Stechow, Wolfgang. Catalogue of European and American Paintings and Sculpture in the Allen Memorial Art Museum, Oberlin College. Oberlin, 1967, pp. 7-9, fig. 1.
Watson, Paul. "Apollonio di Giovanni and Ancient Athens." Allen Memorial Art Museum Bulletin 37, no. 1 (1979-80), pp. 3-23.
Degenhart, Bernhard, and Annegrit Schmitt. Corpus der italienischen Handzeichnungen, 1300-1450. Vol. 2. Berlin, 1968, pp. 561-65.
Callmann, Ellen. Apollonio di Giovanni. Oxford, 1973, pp. 2, 3, 16, 20-23, 26, 33, 45, 49, 50, 56-57, 61-62, 71, cat. no. 8, pls. 2, 52, 135, 143, 232, 246.
Kanter, Laurence B. Italian Paintings in the Museum of Fine Arts Boston I: 13th - 15th Century. Boston, 1994, p. 152.
Originally a panel on the front of a cassone, the painting was probably cut down when it was removed. The 4.2 cm-thick wood support is poplar, most probably Populus Alba, commonly known as white poplar.10 There is a 1.2 cm-wide strip of wood (0.32 cm thick) applied to the front of the panel all along the perimeter.
The paint is tempera and oil applied over a gesso ground with possible glazes in an oil medium. The pigments include azurite, lead yellow, copper green, vermilion, and madder. Some armor, now black with oxidation, is almost certainly in silver leaf, which was applied over a red bole. Gold leaf is also present on the trappings on the horses and armor.
There are many small and large losses of ground and paint, some of which have been filled and inpainted. There are several horizontal splits in the wood support as well as slight damage to the wood from worming.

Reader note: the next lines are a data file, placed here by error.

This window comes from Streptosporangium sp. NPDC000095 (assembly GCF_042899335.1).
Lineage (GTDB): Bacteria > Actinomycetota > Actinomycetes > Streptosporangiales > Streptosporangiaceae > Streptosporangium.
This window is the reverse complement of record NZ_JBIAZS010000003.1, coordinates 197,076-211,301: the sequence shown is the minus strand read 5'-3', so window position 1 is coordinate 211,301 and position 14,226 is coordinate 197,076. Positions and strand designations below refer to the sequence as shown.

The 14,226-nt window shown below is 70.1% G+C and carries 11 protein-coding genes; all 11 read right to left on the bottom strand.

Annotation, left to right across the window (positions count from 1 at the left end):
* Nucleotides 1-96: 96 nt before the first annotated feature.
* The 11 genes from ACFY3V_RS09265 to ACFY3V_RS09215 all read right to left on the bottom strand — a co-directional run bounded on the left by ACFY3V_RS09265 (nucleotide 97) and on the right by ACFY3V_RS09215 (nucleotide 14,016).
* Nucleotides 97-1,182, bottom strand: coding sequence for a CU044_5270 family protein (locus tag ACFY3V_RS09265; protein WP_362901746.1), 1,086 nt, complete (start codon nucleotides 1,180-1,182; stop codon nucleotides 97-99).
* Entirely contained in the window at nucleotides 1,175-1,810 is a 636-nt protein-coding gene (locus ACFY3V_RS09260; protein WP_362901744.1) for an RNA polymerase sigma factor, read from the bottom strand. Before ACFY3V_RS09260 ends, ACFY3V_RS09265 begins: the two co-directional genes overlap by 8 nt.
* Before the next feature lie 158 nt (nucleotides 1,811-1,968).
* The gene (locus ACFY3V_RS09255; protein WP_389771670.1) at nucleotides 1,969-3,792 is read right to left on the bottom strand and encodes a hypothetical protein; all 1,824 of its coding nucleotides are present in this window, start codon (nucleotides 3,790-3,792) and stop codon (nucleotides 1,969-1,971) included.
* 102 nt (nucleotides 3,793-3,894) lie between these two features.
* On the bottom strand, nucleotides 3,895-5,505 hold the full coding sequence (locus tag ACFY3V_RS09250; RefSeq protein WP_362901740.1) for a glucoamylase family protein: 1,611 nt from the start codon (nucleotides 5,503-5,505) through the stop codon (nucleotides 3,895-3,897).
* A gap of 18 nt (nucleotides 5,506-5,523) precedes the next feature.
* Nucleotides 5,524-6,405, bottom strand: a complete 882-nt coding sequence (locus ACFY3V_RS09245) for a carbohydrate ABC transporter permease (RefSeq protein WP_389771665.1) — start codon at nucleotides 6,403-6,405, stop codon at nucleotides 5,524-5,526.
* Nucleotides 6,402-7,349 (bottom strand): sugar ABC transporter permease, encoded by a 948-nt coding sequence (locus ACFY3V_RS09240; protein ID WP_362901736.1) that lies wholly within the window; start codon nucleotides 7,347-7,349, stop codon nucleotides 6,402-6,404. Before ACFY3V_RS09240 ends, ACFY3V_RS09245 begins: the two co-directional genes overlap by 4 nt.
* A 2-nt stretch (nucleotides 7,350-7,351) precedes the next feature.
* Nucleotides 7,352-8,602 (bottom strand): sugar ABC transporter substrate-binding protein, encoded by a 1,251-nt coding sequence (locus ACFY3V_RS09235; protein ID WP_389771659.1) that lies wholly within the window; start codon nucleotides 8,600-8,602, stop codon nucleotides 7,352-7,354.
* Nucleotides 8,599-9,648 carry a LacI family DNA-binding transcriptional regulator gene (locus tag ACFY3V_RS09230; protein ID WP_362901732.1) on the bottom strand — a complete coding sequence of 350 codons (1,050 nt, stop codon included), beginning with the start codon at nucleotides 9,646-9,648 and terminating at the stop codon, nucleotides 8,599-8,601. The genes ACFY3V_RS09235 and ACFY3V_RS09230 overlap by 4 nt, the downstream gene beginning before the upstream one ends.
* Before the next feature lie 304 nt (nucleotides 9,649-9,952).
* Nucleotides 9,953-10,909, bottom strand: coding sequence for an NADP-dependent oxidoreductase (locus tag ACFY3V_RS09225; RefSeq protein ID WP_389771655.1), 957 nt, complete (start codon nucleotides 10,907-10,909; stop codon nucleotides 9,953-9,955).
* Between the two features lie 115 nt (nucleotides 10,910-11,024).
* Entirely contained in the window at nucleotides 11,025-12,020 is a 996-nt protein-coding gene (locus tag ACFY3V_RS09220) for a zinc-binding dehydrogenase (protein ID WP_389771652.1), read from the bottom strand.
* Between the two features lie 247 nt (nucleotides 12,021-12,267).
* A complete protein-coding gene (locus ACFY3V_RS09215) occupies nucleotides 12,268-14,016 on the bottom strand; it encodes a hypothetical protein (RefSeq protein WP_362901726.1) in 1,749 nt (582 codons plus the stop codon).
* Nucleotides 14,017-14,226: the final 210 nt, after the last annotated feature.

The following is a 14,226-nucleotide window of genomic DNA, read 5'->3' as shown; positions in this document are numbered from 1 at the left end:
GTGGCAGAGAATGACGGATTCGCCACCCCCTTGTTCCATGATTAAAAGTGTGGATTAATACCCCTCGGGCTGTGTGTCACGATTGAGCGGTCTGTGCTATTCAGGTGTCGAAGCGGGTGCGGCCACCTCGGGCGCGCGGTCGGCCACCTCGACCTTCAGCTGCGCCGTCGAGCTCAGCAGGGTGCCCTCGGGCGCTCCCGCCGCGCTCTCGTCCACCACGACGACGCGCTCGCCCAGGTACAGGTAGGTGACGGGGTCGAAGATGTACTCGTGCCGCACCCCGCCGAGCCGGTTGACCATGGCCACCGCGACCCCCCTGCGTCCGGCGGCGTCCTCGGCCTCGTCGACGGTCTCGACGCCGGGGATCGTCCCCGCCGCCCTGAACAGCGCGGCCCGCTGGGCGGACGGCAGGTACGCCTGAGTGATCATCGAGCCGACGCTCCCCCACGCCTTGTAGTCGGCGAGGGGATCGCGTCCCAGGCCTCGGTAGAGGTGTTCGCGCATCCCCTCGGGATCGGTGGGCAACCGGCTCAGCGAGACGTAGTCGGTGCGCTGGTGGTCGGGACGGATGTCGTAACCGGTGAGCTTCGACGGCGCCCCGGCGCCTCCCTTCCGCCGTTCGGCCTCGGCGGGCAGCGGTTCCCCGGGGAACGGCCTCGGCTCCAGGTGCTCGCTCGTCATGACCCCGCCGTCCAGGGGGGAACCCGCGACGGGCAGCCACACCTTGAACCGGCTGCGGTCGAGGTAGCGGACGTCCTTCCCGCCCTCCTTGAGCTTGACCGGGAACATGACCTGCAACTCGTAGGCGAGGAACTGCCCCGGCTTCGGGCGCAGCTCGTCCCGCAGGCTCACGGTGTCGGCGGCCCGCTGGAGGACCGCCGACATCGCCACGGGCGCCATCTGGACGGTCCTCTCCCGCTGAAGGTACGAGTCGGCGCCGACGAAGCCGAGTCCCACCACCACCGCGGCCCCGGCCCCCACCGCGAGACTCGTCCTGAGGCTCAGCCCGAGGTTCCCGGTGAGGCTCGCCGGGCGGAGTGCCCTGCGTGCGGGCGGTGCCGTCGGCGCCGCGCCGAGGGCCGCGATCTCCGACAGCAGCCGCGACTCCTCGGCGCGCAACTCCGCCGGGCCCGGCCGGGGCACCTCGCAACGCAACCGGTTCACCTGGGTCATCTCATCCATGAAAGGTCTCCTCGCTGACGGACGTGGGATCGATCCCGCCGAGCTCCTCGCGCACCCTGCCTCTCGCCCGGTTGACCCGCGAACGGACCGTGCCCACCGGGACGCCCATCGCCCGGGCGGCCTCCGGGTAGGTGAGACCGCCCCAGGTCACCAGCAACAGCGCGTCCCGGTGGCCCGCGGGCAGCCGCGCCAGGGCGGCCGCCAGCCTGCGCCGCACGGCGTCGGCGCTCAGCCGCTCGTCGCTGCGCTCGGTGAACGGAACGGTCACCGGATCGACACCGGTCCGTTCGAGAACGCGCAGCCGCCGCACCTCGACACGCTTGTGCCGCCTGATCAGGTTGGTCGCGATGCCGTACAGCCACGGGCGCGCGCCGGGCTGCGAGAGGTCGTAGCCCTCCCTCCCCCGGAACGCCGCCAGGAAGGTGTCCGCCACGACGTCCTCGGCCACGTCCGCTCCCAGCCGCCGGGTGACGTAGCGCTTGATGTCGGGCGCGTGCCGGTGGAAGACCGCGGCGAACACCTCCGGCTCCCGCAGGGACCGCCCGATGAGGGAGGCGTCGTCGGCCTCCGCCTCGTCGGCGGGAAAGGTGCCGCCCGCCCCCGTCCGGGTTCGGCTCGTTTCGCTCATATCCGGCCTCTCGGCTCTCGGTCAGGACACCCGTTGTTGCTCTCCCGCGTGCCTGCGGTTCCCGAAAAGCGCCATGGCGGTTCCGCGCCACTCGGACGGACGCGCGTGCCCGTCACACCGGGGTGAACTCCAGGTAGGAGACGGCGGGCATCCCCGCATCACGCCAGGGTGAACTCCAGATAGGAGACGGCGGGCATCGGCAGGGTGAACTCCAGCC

1. Biblioteca Nazionale Centrale, Florence: MS Magliabechiano, XXXVII, 305; published most recently in Ellen Callmann, Apollonio di Giovanni (Oxford, 1974), app. I, pp. 27-79; previously published, with errors, by Paul Schubring, Cassoni, Truhen und Truhenbilder der italienischen Frührenaissance (Leipzig, 1915), pp. 430ff.
2. Wolfgang Stechow, "Marco del Buono and Apollonio di Giovanni, Cassone Painters," Allen Memorial Art Museum Bulletin 1 (1944), pp. 5-21. Ellen Callmann (Apollonio di Giovanni [Oxford, 1974], p. 26) notes that this price was higher than usual in the shop.
3. Wolfgang Stechow, "Marco del Buono and Apollonio di Giovanni, Cassone Painters," Allen Memorial Art Museum Bulletin 1 (1944), pp. 11-13.
4. Ernst H. Gombrich, "Apollonio di Giovanni: A Florentine cassone workshop seen through the eyes of a humanist poet," Journal of the Warburg and Courtauld Institutes 18 (1955), pp. 16-34; reprinted in Ernst H. Gombrich, Norm and Form: Studies in the Art of the Renaissance (London, 1966), pp. 22-23.
5. For a different view, see Ellen Callmann, Apollonio di Giovanni (Oxford, 1974), p. 50.
6. A pre-World War II photograph of this lost work is published in Ellen Callmann, Apollonio di Giovanni (Oxford, 1974), pl. 53.
7. Callmann discovered paintings featured in a sale at Sotheby's London, 30 June 1965, that she suggests probably represent these testate; their locations are now unknown, but she publishes the photographs in Apollonio di Giovanni (Oxford, 1974), cat. no. 20, pl. 117-21.
8. Andrew Butterfield, "Social Structure and the Typology of Funerary Monuments in Early Renaissance Florence," RES: Anthropology and Aesthetics 26 (Autumn 1994), pp. 47-67.
9. Ernst H. Gombrich, "Apollonio di Giovanni: A Florentine cassone workshop seen through the eyes of a humanist poet," Journal of the Warburg and Courtauld Institutes 18 (1955), pp. 16-34; reprinted in Ernst H. Gombrich, Norm and Form: Studies in the Art of the Renaissance (London, 1966), pp. 11-28.
10. See letter in museum files dated 4 September 1997 from George Bisacca, Paintings Conservation Department, The Metropolitan Museum of Art, to Jenny Wilker. We would like to thank Mr. Bisacca for performing an analysis of a sample of the wood, and also Andrea Chevalier, Paintings Conservator, Intermuseum Laboratory, for obtaining the sample.